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A Brief Encounter can lead to falling in love…with your logistics!


Mrs Myrtle Bagot told the soldiers in no uncertain terms that she would not be serving them with beer at the railway station tea rooms.


“I'm sorry,” she told the soldiers.


“My licence does not permit me to serve alcohol out of hours, that's final. You wouldn't want to get me in trouble, would you?”


Suddenly, the door flew open, and a well-dressed lady was helped through it by a dapper gentleman.


Mrs Bagot’s assistant Beryl Walters rushed to help them.


“Could I have some water, please? There’s a cinder from the steam engine in this lady’s eye, and I’m trying to remove it. I’m a doctor,” he said.


Beryl ran to the tap and drew some water into a glass.


“Here, sir,” she said.


“Let me get you both a cup of tea, too,” Mrs Bagot said.


“I’ll put three spoonsful of sugar into it to help with the shock.”


The doctor washed out the cinder and gave the lady his handkerchief.


“Thank you,” she said.


“Go on, ma’am, drink your tea. It’s such a shock getting something like that in your eye.”


The lady sipped her tea and looked at the doctor.


“I’m Laura Jesson. Thank you…”


He smiled.


“Dr Alec Harvey. It’s no trouble. I hope you’re feeling better now.”


She nodded.


“I do, thank you.”


Mrs Bagot looked at them and smiled. There was quite the spark between them! Mrs Bagot sighed.


‘It’s a long time since you felt that with your late husband, Myrtle!’ she thought.


She walked back behind the counter and called: “Beryl! It’s time to do the orders for the next week. Come and give me a helping hand, please.”


Beryl put down her cloth and walked to the counter.


“Yes, Mrs Bagot. Of course.”


Mrs Bagot pored over the carefully written order book and totted up the tea, sugar, flour, and milk she’d need over the next few days.


Mr Godby came into the tea rooms and stood next to her.


“Evening, Mrs Bagot. Looks like you’re busy there!”


She laughed.


“No as busy as you Mr Godby. Running this railway station, making sure you get the right engines and carriages to the right places, getting the goods loaded and unloaded, making passenger announcements and ensuring all the rickets are punched. That’s the sort of logistics that makes my head spin!”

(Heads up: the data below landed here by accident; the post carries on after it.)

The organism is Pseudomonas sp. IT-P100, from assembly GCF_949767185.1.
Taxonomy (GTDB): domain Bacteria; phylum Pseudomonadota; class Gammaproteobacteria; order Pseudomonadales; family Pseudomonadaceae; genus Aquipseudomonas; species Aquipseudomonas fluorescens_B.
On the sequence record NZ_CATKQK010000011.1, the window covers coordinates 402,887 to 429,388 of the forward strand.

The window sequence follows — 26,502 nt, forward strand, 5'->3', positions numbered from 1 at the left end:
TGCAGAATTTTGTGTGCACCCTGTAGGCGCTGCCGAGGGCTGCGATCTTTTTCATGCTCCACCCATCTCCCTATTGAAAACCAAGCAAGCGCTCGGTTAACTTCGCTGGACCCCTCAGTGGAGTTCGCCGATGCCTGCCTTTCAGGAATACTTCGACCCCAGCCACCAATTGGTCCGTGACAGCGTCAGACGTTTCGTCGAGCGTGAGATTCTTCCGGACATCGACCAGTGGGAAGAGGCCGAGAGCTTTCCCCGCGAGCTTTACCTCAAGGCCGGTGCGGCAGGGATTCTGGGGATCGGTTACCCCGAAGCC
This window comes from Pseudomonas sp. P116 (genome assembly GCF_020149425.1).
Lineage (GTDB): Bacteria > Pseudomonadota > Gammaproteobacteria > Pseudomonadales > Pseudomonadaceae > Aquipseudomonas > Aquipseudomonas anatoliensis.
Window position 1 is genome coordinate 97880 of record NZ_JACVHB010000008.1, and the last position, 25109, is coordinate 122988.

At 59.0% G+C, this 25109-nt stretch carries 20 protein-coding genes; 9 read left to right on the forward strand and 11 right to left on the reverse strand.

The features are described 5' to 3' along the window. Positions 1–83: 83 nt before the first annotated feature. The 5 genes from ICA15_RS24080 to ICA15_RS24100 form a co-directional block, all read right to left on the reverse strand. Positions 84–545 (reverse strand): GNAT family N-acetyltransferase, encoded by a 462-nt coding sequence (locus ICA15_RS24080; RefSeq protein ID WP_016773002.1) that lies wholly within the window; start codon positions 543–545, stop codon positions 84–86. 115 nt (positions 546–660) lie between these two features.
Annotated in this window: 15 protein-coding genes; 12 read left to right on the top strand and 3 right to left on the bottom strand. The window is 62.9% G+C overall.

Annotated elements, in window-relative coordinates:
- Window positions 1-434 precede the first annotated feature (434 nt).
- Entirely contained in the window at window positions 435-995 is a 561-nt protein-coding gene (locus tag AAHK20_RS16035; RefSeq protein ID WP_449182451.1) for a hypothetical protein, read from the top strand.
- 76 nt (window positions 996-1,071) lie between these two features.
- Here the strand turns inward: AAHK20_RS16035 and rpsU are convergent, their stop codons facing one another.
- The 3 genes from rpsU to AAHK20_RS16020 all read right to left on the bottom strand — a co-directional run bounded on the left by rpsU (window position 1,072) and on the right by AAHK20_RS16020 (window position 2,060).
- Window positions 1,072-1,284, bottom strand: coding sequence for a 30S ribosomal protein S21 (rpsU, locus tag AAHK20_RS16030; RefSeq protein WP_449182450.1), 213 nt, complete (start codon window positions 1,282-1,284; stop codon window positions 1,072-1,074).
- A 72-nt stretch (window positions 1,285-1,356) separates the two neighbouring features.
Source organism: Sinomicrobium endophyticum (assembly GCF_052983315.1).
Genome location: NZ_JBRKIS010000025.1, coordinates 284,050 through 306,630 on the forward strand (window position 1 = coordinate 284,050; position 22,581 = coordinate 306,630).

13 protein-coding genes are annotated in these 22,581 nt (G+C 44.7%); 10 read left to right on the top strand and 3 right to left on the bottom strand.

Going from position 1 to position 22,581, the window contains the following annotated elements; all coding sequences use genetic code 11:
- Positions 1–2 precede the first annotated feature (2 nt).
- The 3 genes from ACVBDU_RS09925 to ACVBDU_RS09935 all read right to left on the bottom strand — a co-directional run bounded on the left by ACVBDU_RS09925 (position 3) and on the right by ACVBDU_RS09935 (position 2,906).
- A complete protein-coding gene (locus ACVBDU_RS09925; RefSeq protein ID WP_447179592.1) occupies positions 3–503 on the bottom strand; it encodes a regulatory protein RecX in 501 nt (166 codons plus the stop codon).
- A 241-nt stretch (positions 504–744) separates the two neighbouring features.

Mr Godby replied: “It does that to me, too! There’s so much paperwork. We need to ensure the drivers and guards have the right training, that all the equipment is properly maintained, and we need to stay on the right side of the law. It’s positively exhausting Mrs B."


“My one wish would be that there was one, overall system that could control it all, something that all the railway workers could use whether they work here in Milford, in Oxford, Brighton, or in King’s Cross. We could keep all that paperwork on it and make sure it’s there for when the inspectors come to see we’re doing the right things.”


Mrs Bagot passed him a mug of tea.


“That sounds wonderful, Mr Godby. So many organisations could use something like that for their logistics. What are you and your staff unloading at the moment?”


Mr Godby smiled.


“The first shipment of fruit from the Caribbean in years.”


Mrs Bagot asked: “Bananas? I haven’t seen them since before the war!”


Mr Godby replied: “No, Mrs B. Mangoes!”


How could online compliance software Mango help you fall in love with your organisation’s logistics? Book a free demonstration which will be delivered via Zoom. We can help you achieve the ISOs your business needs, too, in areas like health and safety, the environment, and business continuity. Call Penarth Management on 029 2070 3328 or email info@penarth.co.uk


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